A recent New Hampshire Supreme Court case dealt with when a Court can terminate parental rights after the parent is convicted of child abuse. The mother of a very young child was found guilty by a jury of abuse. She was sentenced to 10 to 20 years in prison with three of those years suspended. Based on that conviction, the New Hampshire Division of Children, Youth and Families (DCYF) went to court to terminate her parental rights.
According to New Hampshire statute, if a parent is incarcerated for a felony, and has also been found to have abused or neglected the child, the Court can terminate parental rights. The factors for the Court to consider in such a situation are the nature of the crime and the length of the sentence. If the parent will be away for too long it is wrong to keep the child in a state of limbo and therefore the rights can be terminated. Incarceration in and of itself, however, is not grounds to terminate parental rights. But if the parent is unable to provide for the care of the child due to the incarceration, then the Court can take their rights away.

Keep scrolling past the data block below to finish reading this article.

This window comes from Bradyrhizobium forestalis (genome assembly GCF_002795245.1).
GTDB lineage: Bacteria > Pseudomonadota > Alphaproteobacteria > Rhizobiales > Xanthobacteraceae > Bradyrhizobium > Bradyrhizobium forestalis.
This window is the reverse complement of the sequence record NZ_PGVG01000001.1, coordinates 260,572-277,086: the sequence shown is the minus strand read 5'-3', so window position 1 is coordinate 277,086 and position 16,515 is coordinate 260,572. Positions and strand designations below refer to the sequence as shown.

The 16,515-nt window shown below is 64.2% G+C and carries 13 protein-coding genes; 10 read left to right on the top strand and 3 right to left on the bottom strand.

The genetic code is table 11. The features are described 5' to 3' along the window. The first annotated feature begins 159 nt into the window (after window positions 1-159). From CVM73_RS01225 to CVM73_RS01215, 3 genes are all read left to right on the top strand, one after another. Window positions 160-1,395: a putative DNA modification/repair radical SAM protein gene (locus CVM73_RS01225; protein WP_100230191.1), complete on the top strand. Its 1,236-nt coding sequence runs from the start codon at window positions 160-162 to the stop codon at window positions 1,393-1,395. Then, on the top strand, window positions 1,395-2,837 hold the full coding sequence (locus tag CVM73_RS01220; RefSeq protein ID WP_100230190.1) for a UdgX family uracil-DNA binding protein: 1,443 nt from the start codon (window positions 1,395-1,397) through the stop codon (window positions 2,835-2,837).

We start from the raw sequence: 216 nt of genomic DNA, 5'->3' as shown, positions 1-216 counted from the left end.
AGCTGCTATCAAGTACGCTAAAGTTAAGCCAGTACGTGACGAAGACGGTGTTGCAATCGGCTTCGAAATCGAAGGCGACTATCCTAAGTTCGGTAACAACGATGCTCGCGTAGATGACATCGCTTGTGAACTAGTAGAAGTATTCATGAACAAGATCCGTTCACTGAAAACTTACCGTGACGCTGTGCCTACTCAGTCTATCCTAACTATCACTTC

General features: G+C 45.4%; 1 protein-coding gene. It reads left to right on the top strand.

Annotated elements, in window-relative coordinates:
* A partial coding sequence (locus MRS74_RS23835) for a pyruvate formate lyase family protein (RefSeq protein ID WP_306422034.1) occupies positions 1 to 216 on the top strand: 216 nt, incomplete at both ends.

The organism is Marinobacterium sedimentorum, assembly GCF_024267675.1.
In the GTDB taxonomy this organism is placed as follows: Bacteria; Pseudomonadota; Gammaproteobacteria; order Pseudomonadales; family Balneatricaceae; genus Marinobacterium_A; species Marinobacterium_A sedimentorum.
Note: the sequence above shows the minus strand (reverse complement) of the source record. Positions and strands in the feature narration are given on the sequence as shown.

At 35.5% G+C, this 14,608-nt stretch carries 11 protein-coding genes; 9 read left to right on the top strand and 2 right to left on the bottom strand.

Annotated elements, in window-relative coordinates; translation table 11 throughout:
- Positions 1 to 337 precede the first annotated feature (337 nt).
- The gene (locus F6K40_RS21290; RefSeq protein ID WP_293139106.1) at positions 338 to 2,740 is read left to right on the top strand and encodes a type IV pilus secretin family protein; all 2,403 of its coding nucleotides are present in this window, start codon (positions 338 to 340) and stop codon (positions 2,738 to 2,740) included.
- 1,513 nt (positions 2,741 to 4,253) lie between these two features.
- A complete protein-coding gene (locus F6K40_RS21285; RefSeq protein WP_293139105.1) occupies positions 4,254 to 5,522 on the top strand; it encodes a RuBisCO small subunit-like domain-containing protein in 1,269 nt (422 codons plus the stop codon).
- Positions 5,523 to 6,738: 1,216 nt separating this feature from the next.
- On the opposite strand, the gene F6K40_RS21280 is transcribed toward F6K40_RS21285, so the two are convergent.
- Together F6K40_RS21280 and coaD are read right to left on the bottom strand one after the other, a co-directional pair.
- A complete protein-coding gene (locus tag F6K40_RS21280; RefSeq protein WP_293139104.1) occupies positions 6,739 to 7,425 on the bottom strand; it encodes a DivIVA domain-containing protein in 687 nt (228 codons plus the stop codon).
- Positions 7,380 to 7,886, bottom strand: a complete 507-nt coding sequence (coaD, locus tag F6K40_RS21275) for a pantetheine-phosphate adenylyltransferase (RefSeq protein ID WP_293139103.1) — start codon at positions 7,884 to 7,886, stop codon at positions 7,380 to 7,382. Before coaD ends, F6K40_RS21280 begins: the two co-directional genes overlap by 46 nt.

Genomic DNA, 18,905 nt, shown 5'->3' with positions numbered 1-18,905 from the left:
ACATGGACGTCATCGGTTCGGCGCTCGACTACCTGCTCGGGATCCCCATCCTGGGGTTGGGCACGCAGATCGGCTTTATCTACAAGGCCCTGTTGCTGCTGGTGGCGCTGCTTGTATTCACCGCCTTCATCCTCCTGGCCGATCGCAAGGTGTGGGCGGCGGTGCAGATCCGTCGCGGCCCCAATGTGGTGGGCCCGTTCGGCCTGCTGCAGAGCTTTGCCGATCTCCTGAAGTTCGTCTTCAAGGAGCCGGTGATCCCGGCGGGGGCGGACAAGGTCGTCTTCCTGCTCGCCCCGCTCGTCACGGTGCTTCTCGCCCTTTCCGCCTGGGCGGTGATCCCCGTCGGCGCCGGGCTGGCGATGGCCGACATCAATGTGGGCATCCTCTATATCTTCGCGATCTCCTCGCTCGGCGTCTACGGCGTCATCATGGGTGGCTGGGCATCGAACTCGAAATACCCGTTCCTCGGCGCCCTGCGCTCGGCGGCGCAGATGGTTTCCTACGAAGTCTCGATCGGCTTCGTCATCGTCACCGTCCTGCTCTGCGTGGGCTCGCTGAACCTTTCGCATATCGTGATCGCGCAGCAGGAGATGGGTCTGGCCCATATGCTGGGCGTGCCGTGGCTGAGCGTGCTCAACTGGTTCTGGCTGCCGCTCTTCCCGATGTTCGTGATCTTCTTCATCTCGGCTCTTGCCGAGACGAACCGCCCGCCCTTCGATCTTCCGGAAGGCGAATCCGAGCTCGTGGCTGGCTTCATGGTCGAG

In this case, the Court found that the nature of the mother’s conviction, and the length of her sentence, were such that her rights should be terminated to provide the child with stability. However, about one month after the Court’s decision, the mother’s conviction was reversed on appeal. There was an error at trial because she was not allowed to introduce certain evidence bolstering her defense that she had not intentionally abused the child but had instead been trying to get the child away from the father, who was holding the child and angry. The case was sent back for a new trial.
Even after the reversal of the conviction, however the judge in the parental case refused to undo the decision to terminate parental rights. The New Hampshire Supreme Court reversed that decision, holding that it is not right to consider somebody “convicted” until the case is affirmed on appeal. Since the conviction in this case was not final, it could not be relied upon to terminate rights. The case is called In Re: S.T. and was decided on November 29th.
This ruling consistent with the general principle of law that a conviction is not final until after all appeals are concluded. For example, if a person dies after they are found guilty but while there case is still on appeal, they are not considered convicted of the crime. You may recall that this is exactly what happened to Ken Lay, the infamous former CEO of Enron.